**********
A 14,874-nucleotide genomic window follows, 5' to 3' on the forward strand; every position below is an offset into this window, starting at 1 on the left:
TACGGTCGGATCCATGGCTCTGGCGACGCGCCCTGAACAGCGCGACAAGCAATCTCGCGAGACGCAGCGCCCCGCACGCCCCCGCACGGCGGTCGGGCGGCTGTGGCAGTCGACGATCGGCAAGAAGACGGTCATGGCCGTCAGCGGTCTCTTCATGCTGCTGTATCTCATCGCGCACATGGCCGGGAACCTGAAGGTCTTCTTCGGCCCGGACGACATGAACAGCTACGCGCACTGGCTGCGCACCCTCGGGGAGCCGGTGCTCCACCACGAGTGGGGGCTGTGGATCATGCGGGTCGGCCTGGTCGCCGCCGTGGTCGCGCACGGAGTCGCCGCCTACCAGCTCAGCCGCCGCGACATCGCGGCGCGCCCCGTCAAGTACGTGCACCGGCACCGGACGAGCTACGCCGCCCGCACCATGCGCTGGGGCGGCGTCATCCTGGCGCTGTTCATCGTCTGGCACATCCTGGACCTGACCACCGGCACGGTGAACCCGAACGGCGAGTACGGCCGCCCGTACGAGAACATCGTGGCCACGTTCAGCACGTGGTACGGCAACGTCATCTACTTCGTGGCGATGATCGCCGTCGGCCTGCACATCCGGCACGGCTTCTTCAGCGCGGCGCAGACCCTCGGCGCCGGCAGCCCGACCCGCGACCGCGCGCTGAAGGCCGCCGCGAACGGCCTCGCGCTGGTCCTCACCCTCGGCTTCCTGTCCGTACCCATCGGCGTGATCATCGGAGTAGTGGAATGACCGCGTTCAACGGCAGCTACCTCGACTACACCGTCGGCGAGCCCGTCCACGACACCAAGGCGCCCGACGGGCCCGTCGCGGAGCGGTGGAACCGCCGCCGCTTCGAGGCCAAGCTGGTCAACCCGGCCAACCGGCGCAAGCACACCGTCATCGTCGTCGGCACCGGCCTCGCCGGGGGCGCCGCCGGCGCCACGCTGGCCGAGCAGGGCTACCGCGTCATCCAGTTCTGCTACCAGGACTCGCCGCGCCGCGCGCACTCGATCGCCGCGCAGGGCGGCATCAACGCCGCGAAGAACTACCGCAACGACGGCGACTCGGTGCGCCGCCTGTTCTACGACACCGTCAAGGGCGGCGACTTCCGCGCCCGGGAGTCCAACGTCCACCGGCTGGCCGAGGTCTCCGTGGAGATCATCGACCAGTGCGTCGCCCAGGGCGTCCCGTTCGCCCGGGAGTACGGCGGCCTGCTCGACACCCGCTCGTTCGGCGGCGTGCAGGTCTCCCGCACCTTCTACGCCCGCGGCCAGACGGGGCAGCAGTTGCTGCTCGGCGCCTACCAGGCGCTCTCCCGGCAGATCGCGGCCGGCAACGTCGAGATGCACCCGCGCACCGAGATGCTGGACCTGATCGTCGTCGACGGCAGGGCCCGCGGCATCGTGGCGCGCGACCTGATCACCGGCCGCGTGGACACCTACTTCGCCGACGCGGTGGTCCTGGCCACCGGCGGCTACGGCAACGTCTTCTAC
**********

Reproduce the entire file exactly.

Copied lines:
A 14,874-nucleotide genomic window follows, 5' to 3' on the forward strand; every position below is an offset into this window, starting at 1 on the left:
TACGGTCGGATCCATGGCTCTGGCGACGCGCCCTGAACAGCGCGACAAGCAATCTCGCGAGACGCAGCGCCCCGCACGCCCCCGCACGGCGGTCGGGCGGCTGTGGCAGTCGACGATCGGCAAGAAGACGGTCATGGCCGTCAGCGGTCTCTTCATGCTGCTGTATCTCATCGCGCACATGGCCGGGAACCTGAAGGTCTTCTTCGGCCCGGACGACATGAACAGCTACGCGCACTGGCTGCGCACCCTCGGGGAGCCGGTGCTCCACCACGAGTGGGGGCTGTGGATCATGCGGGTCGGCCTGGTCGCCGCCGTGGTCGCGCACGGAGTCGCCGCCTACCAGCTCAGCCGCCGCGACATCGCGGCGCGCCCCGTCAAGTACGTGCACCGGCACCGGACGAGCTACGCCGCCCGCACCATGCGCTGGGGCGGCGTCATCCTGGCGCTGTTCATCGTCTGGCACATCCTGGACCTGACCACCGGCACGGTGAACCCGAACGGCGAGTACGGCCGCCCGTACGAGAACATCGTGGCCACGTTCAGCACGTGGTACGGCAACGTCATCTACTTCGTGGCGATGATCGCCGTCGGCCTGCACATCCGGCACGGCTTCTTCAGCGCGGCGCAGACCCTCGGCGCCGGCAGCCCGACCCGCGACCGCGCGCTGAAGGCCGCCGCGAACGGCCTCGCGCTGGTCCTCACCCTCGGCTTCCTGTCCGTACCCATCGGCGTGATCATCGGAGTAGTGGAATGACCGCGTTCAACGGCAGCTACCTCGACTACACCGTCGGCGAGCCCGTCCACGACACCAAGGCGCCCGACGGGCCCGTCGCGGAGCGGTGGAACCGCCGCCGCTTCGAGGCCAAGCTGGTCAACCCGGCCAACCGGCGCAAGCACACCGTCATCGTCGTCGGCACCGGCCTCGCCGGGGGCGCCGCCGGCGCCACGCTGGCCGAGCAGGGCTACCGCGTCATCCAGTTCTGCTACCAGGACTCGCCGCGCCGCGCGCACTCGATCGCCGCGCAGGGCGGCATCAACGCCGCGAAGAACTACCGCAACGACGGCGACTCGGTGCGCCGCCTGTTCTACGACACCGTCAAGGGCGGCGACTTCCGCGCCCGGGAGTCCAACGTCCACCGGCTGGCCGAGGTCTCCGTGGAGATCATCGACCAGTGCGTCGCCCAGGGCGTCCCGTTCGCCCGGGAGTACGGCGGCCTGCTCGACACCCGCTCGTTCGGCGGCGTGCAGGTCTCCCGCACCTTCTACGCCCGCGGCCAGACGGGGCAGCAGTTGCTGCTCGGCGCCTACCAGGCGCTCTCCCGGCAGATCGCGGCCGGCAACGTCGAGATGCACCCGCGCACCGAGATGCTGGACCTGATCGTCGTCGACGGCAGGGCCCGCGGCATCGTGGCGCGCGACCTGATCACCGGCCGCGTGGACACCTACTTCGCCGACGCGGTGGTCCTGGCCACCGGCGGCTACGGCAACGTCTTCTAC